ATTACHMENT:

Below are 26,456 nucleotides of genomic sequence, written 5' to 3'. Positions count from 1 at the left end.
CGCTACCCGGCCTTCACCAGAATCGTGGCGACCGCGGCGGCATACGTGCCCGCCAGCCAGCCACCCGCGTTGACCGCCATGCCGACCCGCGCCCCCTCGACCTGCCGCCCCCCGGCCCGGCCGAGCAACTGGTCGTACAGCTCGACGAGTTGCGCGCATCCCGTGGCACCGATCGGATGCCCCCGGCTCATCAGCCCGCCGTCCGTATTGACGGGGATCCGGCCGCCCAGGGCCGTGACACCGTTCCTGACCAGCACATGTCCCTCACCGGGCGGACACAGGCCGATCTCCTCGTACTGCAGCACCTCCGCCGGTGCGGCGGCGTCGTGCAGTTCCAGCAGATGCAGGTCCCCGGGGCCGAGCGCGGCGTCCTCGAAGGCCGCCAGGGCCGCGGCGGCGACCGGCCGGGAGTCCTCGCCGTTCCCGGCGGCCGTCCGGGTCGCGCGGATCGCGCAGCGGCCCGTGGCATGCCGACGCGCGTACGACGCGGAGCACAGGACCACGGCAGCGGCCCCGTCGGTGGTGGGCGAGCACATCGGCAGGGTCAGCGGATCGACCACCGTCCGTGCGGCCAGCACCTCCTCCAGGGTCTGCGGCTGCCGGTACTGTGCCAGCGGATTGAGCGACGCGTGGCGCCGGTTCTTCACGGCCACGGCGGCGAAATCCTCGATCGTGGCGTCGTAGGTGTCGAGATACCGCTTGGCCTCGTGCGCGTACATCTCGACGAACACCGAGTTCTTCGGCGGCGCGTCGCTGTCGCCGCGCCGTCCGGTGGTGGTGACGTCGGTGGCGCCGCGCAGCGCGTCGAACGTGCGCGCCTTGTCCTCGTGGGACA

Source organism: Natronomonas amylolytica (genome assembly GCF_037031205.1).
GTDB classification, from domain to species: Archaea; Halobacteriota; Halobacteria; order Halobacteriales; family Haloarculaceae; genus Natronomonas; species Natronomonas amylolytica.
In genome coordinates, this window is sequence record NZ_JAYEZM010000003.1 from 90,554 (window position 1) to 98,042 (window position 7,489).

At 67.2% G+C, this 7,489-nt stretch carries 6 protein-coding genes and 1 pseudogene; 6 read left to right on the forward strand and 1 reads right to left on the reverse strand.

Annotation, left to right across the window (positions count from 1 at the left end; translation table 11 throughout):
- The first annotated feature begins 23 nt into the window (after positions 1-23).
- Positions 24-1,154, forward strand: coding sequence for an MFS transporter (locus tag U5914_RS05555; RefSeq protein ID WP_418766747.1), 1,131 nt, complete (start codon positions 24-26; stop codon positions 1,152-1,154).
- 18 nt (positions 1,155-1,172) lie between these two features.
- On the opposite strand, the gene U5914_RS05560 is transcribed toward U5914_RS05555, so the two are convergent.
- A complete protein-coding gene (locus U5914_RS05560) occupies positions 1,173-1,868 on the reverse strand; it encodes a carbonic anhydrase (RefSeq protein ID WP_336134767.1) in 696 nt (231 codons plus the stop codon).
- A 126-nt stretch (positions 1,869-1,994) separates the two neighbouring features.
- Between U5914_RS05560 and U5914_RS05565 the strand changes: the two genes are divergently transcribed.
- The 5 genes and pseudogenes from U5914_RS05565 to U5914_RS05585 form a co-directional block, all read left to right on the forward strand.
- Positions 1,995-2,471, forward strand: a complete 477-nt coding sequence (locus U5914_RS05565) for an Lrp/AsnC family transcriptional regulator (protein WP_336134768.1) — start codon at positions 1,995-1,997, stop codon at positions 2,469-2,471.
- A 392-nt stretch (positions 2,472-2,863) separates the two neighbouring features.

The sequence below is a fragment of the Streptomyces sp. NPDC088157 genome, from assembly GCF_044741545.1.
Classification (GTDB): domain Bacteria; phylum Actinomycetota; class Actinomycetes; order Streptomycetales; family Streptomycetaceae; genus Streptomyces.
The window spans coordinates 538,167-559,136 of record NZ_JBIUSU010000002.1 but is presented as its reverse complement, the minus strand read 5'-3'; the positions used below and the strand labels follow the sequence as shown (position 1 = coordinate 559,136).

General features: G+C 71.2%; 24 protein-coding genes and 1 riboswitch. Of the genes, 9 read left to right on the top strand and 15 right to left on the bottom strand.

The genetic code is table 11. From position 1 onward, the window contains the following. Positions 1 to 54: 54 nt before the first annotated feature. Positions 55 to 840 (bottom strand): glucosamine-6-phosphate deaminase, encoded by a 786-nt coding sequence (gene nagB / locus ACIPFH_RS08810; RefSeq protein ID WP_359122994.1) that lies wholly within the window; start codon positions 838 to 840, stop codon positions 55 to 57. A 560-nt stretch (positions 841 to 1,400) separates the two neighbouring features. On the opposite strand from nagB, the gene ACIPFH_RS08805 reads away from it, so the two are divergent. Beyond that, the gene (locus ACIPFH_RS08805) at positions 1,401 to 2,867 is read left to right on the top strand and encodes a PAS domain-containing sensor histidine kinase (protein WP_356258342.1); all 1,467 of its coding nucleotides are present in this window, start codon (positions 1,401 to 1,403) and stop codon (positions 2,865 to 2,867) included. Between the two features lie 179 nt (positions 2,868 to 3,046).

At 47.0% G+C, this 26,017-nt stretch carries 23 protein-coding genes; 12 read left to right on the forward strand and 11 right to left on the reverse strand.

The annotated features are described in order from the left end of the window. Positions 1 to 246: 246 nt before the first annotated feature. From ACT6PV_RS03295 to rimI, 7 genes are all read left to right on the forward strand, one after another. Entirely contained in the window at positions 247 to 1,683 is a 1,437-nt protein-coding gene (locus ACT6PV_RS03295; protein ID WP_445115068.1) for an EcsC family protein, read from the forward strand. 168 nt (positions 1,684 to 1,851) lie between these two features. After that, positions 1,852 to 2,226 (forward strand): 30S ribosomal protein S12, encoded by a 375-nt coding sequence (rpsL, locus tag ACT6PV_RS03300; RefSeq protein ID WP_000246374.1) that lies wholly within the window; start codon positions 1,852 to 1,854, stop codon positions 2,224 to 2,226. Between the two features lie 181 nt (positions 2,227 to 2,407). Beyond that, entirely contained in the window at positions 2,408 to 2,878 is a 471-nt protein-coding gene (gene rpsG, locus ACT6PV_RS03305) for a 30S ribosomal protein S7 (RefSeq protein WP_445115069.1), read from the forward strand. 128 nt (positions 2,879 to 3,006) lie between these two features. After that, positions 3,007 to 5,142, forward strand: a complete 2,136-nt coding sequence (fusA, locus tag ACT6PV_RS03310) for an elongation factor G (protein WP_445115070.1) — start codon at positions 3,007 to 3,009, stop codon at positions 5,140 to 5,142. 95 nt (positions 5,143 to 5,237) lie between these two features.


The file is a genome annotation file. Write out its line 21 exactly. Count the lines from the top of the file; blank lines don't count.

General features: G+C 71.2%; 24 protein-coding genes and 1 riboswitch. Of the genes, 9 read left to right on the top strand and 15 right to left on the bottom strand.